Process for handling 'legacy lawsuits' to change
BATON ROUGE, La. (AP) — State laws governing disputes over how to handle the cleanup of environmental damage caused by drilling years ago have been reworked under a bill supported by Gov. Bobby Jindal and now headed to his desk.
Final legislative passage came Tuesday with a 27-12 Senate vote, over the objections of senators who said it was inappropriate to make the new rules retroactively apply to cover hundreds of long-running lawsuits.
Sen. Robert Adley's bill changes the complex legal process for dealing with "legacy lawsuits" that seek compensation from energy companies that leased property and are blamed for damage from the drilling, such as contamination of ground water resources.
Oil and gas companies claim the lawsuits inhibit energy exploration and that trial lawyers drag out the lawsuits to maximize profits.
Adley, R-Benton, said his bill addresses confusion between the civil code and the mineral code and responds to recent court rulings. He urged his colleagues to "allow the industry to have some certainty about where this is all headed."
Sen. Jody Amedee, R-Gonzales, voted against the measure, saying it favors oil and gas companies over landowners and cleanup efforts.
"This isn't about clean land. This is about money. That's all it's about," he said.
Jindal announced in March that a compromise had been reached between industry and landowners, but as lawmakers began to debate the bill, it became clear that many of the landowners hadn't agreed to any deal.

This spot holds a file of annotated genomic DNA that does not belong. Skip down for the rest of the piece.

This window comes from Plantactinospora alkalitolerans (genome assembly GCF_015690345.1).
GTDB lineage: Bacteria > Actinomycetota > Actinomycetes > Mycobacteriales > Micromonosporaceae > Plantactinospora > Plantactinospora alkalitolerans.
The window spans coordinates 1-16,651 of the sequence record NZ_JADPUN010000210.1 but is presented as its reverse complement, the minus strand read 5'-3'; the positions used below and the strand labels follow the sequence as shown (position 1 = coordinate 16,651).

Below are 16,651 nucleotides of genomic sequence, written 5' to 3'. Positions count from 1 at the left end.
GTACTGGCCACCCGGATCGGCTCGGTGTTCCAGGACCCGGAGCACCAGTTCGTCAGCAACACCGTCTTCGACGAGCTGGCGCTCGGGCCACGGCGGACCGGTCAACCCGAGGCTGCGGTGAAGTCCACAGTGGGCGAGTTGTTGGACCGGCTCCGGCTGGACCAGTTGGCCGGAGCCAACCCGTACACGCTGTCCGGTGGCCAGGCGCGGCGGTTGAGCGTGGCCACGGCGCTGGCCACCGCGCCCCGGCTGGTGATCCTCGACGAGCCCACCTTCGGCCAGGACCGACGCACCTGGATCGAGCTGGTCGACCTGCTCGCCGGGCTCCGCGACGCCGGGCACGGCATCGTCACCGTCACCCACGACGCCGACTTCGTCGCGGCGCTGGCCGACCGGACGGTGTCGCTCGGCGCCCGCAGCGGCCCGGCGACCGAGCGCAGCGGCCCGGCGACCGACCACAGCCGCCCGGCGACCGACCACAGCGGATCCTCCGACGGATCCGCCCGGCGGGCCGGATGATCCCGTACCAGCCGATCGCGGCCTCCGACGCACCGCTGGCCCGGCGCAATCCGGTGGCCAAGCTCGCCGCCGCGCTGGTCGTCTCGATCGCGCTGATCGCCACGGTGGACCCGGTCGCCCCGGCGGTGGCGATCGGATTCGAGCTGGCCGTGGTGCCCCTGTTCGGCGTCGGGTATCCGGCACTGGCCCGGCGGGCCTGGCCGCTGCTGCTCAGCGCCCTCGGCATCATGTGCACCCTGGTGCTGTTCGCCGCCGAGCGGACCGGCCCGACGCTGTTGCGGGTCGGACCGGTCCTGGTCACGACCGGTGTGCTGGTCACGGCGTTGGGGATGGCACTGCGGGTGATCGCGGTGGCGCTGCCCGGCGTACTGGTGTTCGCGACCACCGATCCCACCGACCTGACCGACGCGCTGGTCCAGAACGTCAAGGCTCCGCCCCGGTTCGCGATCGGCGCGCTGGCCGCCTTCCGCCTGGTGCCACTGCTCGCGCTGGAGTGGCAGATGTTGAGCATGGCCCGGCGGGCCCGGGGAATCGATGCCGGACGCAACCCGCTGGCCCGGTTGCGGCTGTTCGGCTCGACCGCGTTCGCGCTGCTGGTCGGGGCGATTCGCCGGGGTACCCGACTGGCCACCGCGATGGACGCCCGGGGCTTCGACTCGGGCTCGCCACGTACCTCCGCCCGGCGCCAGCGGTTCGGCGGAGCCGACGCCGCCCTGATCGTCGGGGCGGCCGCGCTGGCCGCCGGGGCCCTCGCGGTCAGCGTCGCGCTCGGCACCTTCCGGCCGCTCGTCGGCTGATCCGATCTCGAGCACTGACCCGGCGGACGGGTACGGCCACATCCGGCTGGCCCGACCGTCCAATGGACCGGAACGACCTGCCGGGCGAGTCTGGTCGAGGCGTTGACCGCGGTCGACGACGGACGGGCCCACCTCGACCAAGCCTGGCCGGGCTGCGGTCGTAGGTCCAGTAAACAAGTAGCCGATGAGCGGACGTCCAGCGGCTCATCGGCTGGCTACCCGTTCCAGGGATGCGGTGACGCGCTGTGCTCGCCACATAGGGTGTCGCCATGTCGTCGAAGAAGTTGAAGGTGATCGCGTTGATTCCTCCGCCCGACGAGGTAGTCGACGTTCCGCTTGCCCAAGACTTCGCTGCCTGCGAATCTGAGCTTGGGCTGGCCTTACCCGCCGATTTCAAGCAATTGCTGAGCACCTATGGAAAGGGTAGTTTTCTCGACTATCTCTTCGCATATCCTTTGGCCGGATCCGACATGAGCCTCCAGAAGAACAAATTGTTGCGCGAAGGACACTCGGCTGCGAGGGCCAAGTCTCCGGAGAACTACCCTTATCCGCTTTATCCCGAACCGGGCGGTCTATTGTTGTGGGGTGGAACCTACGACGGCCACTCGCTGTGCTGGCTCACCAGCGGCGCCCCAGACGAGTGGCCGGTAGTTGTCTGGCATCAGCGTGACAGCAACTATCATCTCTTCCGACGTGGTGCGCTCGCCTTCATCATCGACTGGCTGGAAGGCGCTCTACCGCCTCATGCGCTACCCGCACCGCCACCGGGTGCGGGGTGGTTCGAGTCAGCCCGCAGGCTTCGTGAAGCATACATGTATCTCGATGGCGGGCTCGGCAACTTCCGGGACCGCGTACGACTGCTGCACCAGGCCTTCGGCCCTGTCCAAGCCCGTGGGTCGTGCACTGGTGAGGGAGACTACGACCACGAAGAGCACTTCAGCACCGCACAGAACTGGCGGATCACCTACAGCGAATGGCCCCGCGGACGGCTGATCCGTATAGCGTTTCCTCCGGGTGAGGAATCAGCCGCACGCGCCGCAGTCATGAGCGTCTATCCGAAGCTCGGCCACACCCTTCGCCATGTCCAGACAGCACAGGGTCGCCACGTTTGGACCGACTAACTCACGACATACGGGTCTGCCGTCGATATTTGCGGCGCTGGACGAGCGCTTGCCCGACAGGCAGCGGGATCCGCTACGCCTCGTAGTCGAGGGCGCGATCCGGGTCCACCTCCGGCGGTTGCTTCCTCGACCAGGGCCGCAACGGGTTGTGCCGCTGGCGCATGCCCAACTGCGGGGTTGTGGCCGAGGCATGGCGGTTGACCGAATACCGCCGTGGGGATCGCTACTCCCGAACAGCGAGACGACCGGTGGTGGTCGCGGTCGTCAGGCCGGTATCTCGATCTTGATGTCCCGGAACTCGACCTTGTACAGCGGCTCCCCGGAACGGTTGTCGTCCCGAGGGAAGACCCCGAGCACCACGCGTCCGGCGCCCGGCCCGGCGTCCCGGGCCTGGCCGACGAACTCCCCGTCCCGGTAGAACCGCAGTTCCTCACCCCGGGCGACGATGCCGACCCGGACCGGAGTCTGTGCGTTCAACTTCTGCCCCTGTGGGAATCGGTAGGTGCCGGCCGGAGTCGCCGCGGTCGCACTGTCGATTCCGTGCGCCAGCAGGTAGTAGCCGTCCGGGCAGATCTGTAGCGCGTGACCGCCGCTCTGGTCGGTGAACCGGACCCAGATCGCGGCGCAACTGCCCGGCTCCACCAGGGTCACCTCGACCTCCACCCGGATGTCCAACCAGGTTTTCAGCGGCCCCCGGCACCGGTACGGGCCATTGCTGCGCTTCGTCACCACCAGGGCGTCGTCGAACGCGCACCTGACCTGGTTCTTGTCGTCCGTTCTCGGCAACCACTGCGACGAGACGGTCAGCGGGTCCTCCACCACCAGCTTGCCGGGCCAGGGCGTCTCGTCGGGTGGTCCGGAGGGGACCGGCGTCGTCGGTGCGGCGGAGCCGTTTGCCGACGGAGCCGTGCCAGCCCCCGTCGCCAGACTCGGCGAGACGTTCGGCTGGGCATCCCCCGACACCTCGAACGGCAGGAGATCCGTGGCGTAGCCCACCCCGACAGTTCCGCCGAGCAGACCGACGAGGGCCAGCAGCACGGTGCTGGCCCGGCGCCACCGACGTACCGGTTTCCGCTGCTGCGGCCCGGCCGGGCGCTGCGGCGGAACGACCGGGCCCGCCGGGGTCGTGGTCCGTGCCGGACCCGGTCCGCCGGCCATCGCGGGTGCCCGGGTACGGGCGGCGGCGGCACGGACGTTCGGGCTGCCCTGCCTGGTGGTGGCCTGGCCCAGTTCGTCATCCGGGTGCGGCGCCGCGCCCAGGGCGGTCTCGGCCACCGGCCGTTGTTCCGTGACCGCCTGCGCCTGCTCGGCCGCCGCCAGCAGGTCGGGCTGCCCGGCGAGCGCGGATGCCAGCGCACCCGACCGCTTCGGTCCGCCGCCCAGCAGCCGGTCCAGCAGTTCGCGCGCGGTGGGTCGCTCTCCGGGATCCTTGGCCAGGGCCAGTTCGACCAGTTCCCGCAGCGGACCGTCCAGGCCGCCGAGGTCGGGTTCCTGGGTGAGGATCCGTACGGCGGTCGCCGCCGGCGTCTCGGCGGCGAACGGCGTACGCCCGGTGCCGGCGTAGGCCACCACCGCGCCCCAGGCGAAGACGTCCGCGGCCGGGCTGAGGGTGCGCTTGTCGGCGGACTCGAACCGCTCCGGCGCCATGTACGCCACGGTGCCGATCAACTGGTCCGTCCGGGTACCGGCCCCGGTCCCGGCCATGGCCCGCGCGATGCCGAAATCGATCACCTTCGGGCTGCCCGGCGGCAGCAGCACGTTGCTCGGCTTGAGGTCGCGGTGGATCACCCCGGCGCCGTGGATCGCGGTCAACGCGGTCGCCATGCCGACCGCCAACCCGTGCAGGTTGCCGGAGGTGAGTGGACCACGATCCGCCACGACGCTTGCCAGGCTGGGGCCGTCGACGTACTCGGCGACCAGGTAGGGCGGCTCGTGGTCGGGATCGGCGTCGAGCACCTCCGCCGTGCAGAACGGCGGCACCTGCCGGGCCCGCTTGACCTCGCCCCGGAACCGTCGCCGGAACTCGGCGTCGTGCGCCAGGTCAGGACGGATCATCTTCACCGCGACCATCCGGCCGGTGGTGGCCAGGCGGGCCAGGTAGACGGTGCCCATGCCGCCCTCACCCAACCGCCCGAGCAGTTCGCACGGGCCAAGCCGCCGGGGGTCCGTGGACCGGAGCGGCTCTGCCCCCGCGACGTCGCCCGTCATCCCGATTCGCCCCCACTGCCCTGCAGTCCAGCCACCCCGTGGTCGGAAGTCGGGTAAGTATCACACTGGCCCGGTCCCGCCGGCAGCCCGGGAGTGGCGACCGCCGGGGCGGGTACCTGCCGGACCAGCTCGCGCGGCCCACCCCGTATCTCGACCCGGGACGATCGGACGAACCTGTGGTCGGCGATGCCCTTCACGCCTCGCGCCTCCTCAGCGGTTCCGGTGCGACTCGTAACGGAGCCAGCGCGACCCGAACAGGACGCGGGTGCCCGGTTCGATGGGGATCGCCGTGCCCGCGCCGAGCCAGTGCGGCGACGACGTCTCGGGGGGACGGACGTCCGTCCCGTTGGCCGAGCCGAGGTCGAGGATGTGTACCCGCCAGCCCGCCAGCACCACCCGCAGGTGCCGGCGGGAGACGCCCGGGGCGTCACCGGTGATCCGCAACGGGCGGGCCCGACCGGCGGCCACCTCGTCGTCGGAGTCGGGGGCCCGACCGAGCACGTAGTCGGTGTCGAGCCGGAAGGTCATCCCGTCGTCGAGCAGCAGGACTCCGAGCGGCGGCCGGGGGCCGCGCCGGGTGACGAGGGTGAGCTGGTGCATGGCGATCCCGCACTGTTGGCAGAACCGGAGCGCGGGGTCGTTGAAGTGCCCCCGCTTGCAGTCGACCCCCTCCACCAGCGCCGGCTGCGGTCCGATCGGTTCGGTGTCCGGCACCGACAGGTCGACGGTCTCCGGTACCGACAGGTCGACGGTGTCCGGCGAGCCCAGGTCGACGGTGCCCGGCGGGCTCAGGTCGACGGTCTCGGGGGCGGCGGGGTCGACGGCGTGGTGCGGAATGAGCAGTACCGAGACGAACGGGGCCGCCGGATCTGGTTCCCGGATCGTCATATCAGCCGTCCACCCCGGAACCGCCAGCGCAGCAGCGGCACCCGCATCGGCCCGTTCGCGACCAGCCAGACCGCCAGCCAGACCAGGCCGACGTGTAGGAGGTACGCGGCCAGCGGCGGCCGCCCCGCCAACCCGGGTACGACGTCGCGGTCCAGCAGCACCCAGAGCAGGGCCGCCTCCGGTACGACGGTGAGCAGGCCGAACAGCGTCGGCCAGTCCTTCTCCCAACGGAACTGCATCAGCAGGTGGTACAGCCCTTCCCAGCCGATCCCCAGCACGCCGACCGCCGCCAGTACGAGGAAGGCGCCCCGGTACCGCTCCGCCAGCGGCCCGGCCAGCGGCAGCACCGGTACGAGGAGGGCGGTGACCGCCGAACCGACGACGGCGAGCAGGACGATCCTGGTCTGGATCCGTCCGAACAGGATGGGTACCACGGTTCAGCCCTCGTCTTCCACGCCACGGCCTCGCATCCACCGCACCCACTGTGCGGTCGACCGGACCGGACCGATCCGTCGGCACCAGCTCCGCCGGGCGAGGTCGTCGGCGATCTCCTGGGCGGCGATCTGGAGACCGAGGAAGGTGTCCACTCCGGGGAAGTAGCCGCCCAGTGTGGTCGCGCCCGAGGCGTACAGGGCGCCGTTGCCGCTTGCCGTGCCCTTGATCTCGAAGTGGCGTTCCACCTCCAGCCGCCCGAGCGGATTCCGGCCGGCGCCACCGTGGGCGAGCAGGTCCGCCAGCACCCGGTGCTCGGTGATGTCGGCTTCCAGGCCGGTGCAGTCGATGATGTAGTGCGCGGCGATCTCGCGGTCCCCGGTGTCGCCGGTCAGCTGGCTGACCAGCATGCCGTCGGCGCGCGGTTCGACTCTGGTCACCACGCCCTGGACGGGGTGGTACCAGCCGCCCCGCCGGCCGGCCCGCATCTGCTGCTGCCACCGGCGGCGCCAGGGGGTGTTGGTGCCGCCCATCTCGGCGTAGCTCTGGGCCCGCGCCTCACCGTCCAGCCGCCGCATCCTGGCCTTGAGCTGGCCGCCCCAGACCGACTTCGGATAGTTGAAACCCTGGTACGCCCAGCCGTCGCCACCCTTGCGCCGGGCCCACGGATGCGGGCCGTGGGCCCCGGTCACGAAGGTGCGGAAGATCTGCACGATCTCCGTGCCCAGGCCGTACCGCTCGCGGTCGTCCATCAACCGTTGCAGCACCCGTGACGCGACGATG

Meanwhile, oil and gas organizations were pushing the changes.
Sen. Blade Morrish, R-Jennings, said any compromise didn't include a long list of individuals and families that have filed lawsuits seeking compensation for drilling damage.
"These people have put their faith in our judicial system, and I believe strongly it is a mistake to change the rules on these people in the middle of the game," Morrish said. "I think it's a travesty."
Compromises over legacy lawsuits were supposedly reached in 2006 and 2012, but follow-up court rulings have revived disagreements.
Among the very technical language, the bill spells out the types of damage that can be recovered in the lawsuits and the recovery standards.
The measure also declares that remediation plans devised by the Department of Natural Resources are considered the most feasible for environmental cleanup. Critics say the agency favors the oil and gas industry over landowners.
The bill will apply to any case that hasn't been set for trial by May 15.
"It gives (landowners) more rights than they had when the filed the suit," Adley said.
Opponents disagreed with that assessment.
"If anybody in here thinks this bill helps give more damages to anybody that has a case, then I've got some property I want to sell you," Amedee said.